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Perceptions of Operating Room Tension across Professions: Building Generalizable Evidence and Educational Resources
Academic Medicine
  • Lorelei Lingard, University of Toronto
  • Glenn Regehr, University of Toronto
  • Sherry Espin, University of Toronto
  • Isabella Devito, University of Toronto
  • Sarah Whyte, University of Toronto
  • Douglas Buller, University of Toronto
  • Bohdan Sadovy, University of Toronto
  • David Rogers, University of Toronto
  • Richard Reznick, University of Toronto
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BACKGROUND: Effective team communication is critical in health care, yet no curriculum exists to teach it. Naturalistic research has revealed systematic patterns of tension and profession-specific interpretation of operating room team communication. Replication of these naturalistic findings in a controlled, video-based format could provide a basis for formal curricula.

METHOD: Seventy-two surgeons, nurses, and anesthesiologists independently rated three video-based scenarios for the three professions' level of tension, responsibility for creating tension and responsibility for resolution. Data were analyzed using three-way, mixed-design analyses of variance.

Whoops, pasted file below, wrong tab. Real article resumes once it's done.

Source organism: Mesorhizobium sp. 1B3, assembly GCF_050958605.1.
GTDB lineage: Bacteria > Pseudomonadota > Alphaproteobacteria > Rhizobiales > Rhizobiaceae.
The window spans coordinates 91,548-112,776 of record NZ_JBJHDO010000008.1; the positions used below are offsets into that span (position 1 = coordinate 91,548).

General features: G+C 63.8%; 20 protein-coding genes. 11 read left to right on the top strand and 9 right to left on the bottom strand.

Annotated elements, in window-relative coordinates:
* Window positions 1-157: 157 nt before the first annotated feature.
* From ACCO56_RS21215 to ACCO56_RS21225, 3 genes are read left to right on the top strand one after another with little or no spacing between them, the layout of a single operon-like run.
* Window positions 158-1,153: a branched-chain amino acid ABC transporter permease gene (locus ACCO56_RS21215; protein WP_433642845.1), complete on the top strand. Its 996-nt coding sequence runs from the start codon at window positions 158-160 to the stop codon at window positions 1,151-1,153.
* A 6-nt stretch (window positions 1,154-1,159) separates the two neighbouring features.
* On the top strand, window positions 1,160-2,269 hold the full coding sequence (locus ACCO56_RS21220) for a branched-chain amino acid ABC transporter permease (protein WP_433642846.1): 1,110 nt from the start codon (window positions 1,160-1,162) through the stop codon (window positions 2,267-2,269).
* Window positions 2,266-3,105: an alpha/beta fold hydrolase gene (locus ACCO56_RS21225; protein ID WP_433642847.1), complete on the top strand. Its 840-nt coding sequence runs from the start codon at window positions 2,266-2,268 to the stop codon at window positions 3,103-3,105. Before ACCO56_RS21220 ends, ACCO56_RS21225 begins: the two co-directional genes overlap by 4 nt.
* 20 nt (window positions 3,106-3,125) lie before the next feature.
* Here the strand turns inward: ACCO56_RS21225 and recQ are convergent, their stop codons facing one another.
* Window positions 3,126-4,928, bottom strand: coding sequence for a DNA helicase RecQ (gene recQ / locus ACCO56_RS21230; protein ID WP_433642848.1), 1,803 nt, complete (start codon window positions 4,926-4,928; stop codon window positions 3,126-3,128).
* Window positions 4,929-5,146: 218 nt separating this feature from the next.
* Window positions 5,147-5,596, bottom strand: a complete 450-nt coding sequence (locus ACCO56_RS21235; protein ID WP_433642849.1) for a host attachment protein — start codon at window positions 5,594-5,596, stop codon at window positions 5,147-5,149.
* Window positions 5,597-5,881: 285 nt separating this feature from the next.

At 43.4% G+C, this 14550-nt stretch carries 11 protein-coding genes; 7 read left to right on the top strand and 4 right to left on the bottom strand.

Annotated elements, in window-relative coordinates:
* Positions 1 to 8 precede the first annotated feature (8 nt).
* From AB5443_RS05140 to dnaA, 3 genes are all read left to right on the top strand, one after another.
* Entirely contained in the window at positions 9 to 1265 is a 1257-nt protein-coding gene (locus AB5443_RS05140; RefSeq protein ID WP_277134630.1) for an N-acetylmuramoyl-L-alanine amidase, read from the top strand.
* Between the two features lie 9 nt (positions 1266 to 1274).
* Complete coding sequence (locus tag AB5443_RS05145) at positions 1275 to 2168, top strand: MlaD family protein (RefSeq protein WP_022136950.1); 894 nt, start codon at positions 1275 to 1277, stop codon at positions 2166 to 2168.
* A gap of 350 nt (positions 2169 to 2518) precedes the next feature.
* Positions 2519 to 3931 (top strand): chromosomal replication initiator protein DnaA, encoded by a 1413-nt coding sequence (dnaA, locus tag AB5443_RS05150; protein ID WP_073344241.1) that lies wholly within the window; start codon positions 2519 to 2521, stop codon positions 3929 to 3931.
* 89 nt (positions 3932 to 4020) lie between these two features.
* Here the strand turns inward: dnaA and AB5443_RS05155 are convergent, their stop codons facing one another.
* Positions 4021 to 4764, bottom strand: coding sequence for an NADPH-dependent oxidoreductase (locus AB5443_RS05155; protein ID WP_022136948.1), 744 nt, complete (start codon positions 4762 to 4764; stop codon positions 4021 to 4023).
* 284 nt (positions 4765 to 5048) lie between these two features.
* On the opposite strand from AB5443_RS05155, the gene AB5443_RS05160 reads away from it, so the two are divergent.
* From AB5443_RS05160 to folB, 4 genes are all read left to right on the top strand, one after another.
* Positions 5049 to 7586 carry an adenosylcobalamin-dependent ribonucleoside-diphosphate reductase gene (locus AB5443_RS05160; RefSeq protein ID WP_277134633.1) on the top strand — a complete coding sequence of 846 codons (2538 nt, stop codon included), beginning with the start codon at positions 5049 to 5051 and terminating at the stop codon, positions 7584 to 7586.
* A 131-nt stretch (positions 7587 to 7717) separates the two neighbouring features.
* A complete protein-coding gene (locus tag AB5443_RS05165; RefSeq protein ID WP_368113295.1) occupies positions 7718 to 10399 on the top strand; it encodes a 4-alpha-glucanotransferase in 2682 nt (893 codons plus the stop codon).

RESULTS: The three professions rated tension levels of the various scenarios similarly (F=1.19, ns), but rated each profession's responsibility for creating (F=2.86, p<.05) and resolving (F=1.91, p<.01) tension differently, often rating their profession as having relatively less responsibility than the others.

CONCLUSIONS: These results provide an evidence base for team communications training about tension patterns, disparity of professional perspectives, and implications for team function.


Dr. Lorelei Lingard is currently a faculty member at The University of Western Ontario.

Citation Information
Lorelei Lingard, Glenn Regehr, Sherry Espin, Isabella Devito, et al.. "Perceptions of Operating Room Tension across Professions: Building Generalizable Evidence and Educational Resources" Academic Medicine Vol. 80 Iss. 10 Suppl (2005) p. 75 - 79
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